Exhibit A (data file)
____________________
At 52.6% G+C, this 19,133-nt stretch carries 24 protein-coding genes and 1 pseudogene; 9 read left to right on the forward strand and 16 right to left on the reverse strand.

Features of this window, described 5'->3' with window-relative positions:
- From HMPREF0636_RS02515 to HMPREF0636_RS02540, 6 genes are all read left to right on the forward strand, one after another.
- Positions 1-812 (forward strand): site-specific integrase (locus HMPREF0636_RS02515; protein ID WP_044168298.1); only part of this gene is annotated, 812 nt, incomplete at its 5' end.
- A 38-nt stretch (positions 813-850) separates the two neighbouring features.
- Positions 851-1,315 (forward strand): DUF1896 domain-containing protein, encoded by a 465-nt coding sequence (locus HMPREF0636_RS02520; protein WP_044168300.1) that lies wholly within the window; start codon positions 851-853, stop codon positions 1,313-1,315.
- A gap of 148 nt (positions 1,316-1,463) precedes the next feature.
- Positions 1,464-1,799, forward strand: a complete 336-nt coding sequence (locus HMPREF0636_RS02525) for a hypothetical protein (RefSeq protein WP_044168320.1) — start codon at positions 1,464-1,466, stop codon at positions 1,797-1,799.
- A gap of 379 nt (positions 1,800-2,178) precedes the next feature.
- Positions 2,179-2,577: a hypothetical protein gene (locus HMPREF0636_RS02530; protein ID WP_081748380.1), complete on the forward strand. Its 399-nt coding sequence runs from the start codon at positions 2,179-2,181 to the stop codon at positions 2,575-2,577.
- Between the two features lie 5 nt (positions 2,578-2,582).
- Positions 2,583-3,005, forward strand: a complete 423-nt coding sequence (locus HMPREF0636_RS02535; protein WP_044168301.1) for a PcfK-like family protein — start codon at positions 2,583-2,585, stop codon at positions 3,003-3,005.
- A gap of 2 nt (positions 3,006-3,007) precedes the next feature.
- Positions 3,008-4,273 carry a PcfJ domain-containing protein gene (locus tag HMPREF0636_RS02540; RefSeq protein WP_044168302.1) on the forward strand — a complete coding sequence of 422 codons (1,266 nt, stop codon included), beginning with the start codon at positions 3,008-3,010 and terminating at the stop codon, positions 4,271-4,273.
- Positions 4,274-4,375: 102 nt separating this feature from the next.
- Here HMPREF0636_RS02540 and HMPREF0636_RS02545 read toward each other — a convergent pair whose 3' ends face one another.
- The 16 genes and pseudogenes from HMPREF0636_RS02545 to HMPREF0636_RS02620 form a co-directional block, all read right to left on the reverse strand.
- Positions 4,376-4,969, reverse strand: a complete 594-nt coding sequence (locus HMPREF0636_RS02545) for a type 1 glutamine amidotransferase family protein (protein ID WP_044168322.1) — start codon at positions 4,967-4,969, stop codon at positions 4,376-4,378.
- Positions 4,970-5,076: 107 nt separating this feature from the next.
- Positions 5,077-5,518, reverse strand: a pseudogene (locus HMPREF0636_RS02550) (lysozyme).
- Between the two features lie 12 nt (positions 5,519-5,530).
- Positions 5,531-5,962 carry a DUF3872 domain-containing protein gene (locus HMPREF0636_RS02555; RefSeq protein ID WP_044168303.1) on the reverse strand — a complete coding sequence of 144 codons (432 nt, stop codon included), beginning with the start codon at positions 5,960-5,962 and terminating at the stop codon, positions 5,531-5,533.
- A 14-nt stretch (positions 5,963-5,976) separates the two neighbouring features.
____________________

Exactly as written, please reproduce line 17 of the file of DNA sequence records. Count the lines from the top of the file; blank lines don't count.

- The 16 genes and pseudogenes from HMPREF0636_RS02545 to HMPREF0636_RS02620 form a co-directional block, all read right to left on the reverse strand.